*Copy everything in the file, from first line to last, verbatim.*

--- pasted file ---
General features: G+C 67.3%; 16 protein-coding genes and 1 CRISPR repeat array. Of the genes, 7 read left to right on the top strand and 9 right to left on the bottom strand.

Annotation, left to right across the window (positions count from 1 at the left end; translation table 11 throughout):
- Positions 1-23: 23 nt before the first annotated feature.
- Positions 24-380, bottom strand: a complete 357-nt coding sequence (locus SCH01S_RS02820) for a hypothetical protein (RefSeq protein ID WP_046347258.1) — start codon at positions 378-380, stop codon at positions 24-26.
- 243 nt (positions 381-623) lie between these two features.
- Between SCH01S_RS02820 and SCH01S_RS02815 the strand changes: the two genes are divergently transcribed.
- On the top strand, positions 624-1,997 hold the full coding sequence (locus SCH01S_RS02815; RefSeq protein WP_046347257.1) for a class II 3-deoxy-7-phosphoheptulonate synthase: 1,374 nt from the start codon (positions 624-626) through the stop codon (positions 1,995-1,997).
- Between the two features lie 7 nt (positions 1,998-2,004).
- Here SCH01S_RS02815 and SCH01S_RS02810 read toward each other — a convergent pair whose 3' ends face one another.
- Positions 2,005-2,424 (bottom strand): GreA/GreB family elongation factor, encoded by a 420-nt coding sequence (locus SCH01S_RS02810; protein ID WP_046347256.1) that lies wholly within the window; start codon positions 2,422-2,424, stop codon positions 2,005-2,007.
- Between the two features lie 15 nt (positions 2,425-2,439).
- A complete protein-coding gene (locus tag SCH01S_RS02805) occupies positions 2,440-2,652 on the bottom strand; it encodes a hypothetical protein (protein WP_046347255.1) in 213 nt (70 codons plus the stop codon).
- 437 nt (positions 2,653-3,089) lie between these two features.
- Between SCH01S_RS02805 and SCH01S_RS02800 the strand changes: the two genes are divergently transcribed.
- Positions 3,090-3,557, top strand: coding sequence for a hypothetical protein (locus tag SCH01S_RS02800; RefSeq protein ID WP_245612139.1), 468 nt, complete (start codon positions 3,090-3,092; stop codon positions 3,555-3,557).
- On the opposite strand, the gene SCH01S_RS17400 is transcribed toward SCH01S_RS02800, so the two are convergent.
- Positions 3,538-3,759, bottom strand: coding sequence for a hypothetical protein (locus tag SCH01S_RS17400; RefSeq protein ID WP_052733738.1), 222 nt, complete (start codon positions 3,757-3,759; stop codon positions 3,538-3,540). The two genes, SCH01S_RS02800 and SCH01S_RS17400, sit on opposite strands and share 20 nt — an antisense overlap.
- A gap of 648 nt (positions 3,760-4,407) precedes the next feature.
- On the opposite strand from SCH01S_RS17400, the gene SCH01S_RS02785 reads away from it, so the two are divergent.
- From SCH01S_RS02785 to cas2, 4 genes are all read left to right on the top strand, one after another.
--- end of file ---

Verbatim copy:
General features: G+C 67.3%; 16 protein-coding genes and 1 CRISPR repeat array. Of the genes, 7 read left to right on the top strand and 9 right to left on the bottom strand.

Annotation, left to right across the window (positions count from 1 at the left end; translation table 11 throughout):
- Positions 1-23: 23 nt before the first annotated feature.
- Positions 24-380, bottom strand: a complete 357-nt coding sequence (locus SCH01S_RS02820) for a hypothetical protein (RefSeq protein ID WP_046347258.1) — start codon at positions 378-380, stop codon at positions 24-26.
- 243 nt (positions 381-623) lie between these two features.
- Between SCH01S_RS02820 and SCH01S_RS02815 the strand changes: the two genes are divergently transcribed.
- On the top strand, positions 624-1,997 hold the full coding sequence (locus SCH01S_RS02815; RefSeq protein WP_046347257.1) for a class II 3-deoxy-7-phosphoheptulonate synthase: 1,374 nt from the start codon (positions 624-626) through the stop codon (positions 1,995-1,997).
- Between the two features lie 7 nt (positions 1,998-2,004).
- Here SCH01S_RS02815 and SCH01S_RS02810 read toward each other — a convergent pair whose 3' ends face one another.
- Positions 2,005-2,424 (bottom strand): GreA/GreB family elongation factor, encoded by a 420-nt coding sequence (locus SCH01S_RS02810; protein ID WP_046347256.1) that lies wholly within the window; start codon positions 2,422-2,424, stop codon positions 2,005-2,007.
- Between the two features lie 15 nt (positions 2,425-2,439).
- A complete protein-coding gene (locus tag SCH01S_RS02805) occupies positions 2,440-2,652 on the bottom strand; it encodes a hypothetical protein (protein WP_046347255.1) in 213 nt (70 codons plus the stop codon).
- 437 nt (positions 2,653-3,089) lie between these two features.
- Between SCH01S_RS02805 and SCH01S_RS02800 the strand changes: the two genes are divergently transcribed.
- Positions 3,090-3,557, top strand: coding sequence for a hypothetical protein (locus tag SCH01S_RS02800; RefSeq protein ID WP_245612139.1), 468 nt, complete (start codon positions 3,090-3,092; stop codon positions 3,555-3,557).
- On the opposite strand, the gene SCH01S_RS17400 is transcribed toward SCH01S_RS02800, so the two are convergent.
- Positions 3,538-3,759, bottom strand: coding sequence for a hypothetical protein (locus tag SCH01S_RS17400; RefSeq protein ID WP_052733738.1), 222 nt, complete (start codon positions 3,757-3,759; stop codon positions 3,538-3,540). The two genes, SCH01S_RS02800 and SCH01S_RS17400, sit on opposite strands and share 20 nt — an antisense overlap.
- A gap of 648 nt (positions 3,760-4,407) precedes the next feature.
- On the opposite strand from SCH01S_RS17400, the gene SCH01S_RS02785 reads away from it, so the two are divergent.
- From SCH01S_RS02785 to cas2, 4 genes are all read left to right on the top strand, one after another.